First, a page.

A Mountain Bike Gets A Re-Design.

Most bicycles rolling around this fair land were purchased as a complete, ready to go bike. Any bicycle emporium, ours included, has a selection of Hybrid, Road, Mountain and Comfort models that are great choices to get you out on the trails and the pedals moving. The next step, once the bug has bitten, usually involves another offering from the rack in a slightly higher grade and often to a more specific type of riding. Fast forward a few years, look in your basement and you will see a dozen bicycles that chart your progression through the sport. Most people tend to clear out once in a while and move some of those entry level Hybrids and MTB’s to new homes, others, like my good friend Tom, look in that basement and think ‘what can we turn those into’…

Case in point. Recently Tom decided to re-purpose a pretty standard Fuji mountain bike. The bike was about as generic as an entry level mountain bike could be. Twenty one speed 3 x 7 drive-train, component level that was the common mix of high end hybrid to low end mountain and a very basic mass produced wheel-set. The main feature and plus point of the bike being the frame, more specifically the geometry is actually pretty well designed for the purpose, also it is 27.5 wheel size, of which I am a big fan. So into the workshop it came and out came the clipboard.

Anybody that comes into the store may well have met Tom at some point and, if you have ventured into the workshop you will have seen one of his myriad projects in progress. His projects are always far from routine, they always make me think, they are never easy, they usually involve blending cutting edge modern technology with something that is the opposite. They take me to the verge of insanity before they are finished and yet, when they are and we roll it out for a test ride they put the biggest smiles on my face. These projects are all born the same way, usually on a Sunday afternoon Tom will utter forth the phrase' “ Can we do …..”. I then dutifully pick up my pen and notepad and grab the extra strength Advill. Thus was the start of the Fuji.

On the face of it , a large part of this project was removing stuff. The wheels were going, they were cheap machine built units that had already been trued many times and the hubs were also far from smooth. The front and rear derailleurs and shifters also in the trash. Tom is not a fan of derailleur systems but is a big fan of internally geared hubs, so item one was to use an 11 speed Shimano hub as the gear source. No derailleurs to bend out in the woods. He wanted the biggest tires we could get in the frame and tubeless specific rims to run low pressure. Everything else was pretty much routine, mainly a crank and bottom bracket upgrade to a external bearing two piece crank setup and a Race Face narrow wide chain ring.

The wheels obviously first to build, using the aforementioned Shimano 11 speed internally geared hub. Front hub is a Shimano XT hub. Both hubs are disc brake options. Spokes are custom cut to size and threaded and I used DT Swiss nipples and spoke washers throughout. The rims are Velocity Blunt 35’s and Tom wanted them custom finished in white.

Now here you may be thinking what is the big deal, why all the fuss about a simple wheel build, I see no problem and you would be correct. Tom, however, has a penchant for throwing in a little side note, a kind of codicil if you will. In this case, said wheels needed to not only work on the Fuji frame but would ultimately be used on another frame, a “Soma Riff”. Which of course runs modern 142 x 12 spacing and a thru axle 100 x 15 front. The solution was to machine spacers for the rear and make custom angled key washers for the bolt on hub. The front hub is a standard Shimano XT 100 x 15 thru axle with a machined converter running through it and built in end caps to run a standard quick release skewer.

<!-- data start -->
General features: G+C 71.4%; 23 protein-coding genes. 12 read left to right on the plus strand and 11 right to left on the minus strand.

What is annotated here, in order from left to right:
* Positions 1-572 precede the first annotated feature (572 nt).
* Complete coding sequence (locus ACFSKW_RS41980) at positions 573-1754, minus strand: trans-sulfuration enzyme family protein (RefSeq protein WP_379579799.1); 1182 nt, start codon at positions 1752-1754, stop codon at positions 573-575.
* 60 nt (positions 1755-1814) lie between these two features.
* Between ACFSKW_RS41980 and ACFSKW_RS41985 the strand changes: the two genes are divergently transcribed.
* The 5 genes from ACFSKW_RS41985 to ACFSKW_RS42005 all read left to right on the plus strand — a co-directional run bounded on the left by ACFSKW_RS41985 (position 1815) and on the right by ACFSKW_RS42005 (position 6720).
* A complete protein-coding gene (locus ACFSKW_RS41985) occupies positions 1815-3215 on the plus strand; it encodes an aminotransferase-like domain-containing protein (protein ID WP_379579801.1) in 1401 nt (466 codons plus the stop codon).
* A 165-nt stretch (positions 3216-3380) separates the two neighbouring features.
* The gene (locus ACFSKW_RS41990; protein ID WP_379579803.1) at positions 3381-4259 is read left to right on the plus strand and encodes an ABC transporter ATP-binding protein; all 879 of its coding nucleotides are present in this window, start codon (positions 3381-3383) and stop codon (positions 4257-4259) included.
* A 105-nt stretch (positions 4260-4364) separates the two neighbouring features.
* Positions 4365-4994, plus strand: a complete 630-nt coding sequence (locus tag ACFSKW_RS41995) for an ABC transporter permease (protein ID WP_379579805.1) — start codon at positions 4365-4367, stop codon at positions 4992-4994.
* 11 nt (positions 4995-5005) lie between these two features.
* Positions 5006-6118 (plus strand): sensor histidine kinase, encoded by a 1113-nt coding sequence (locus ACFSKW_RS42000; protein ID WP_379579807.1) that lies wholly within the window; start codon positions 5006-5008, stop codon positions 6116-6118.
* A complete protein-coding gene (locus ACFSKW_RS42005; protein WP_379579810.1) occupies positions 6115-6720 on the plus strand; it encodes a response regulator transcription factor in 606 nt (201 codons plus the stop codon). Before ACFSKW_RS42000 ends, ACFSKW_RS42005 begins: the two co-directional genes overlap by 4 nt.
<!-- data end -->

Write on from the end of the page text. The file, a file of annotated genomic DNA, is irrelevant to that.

The next hurdle was a method to adjust the chain tension as we no longer have the rear derailleur handling that part of the equation. Internally geared hub bicycles are basically a single cog at the rear and a single chain ring up front. The chain wraps around both and there is no need for any slack. Frames that are built for this setup will have a method of adjustment at the rear enabling the wheel to be moved fore and aft enabling the chain to be correctly tensioned. The Fuji, obviously, did not have that, which meant a method of adjustment was needed.

20190329_174215.jpg
 
The New Crank-Set

The New Crank-Set

20190329_174146.jpg
20190329_174239.jpg

This is not an uncommon occurrence, lots of comfort and hybrid bicycles have been converted in this way and there are a few devices available for this purpose. Unfortunately they are not up to the rigors of MTB’ing. However, a small company in England makes a heavy duty unit which is up to the task. Sadly, this is made for quick release wheels using standard MTB chain line and not solid axle, bolt-ons which are not using MTB chain lines. More filing and drilling, a few hours and a lot of scrap aluminum later and the unit is re-spaced and able to bolt onto the axle and hanger. Also the chain line issue is corrected front to rear with the addition of a couple of spacers on the new Shimano ZEE crank-set and external cup Hollowtech II bottom bracket.

tommtnalfine (6).JPG

As you can see from the pictures, a mountain bike without derailleurs makes a lot of sense. It just looks a lot cleaner for one but you can immediately see the benefit of not having delicate gear changing devices bolted on to the right side of the rear axle. Lots of frame manufacturers are producing frames that are able to take advantage of hub gears and these obviously make it easier however, with a little patience, a few files and a big pot of headache pills most anything can be done…

Posted on March 31, 2019 .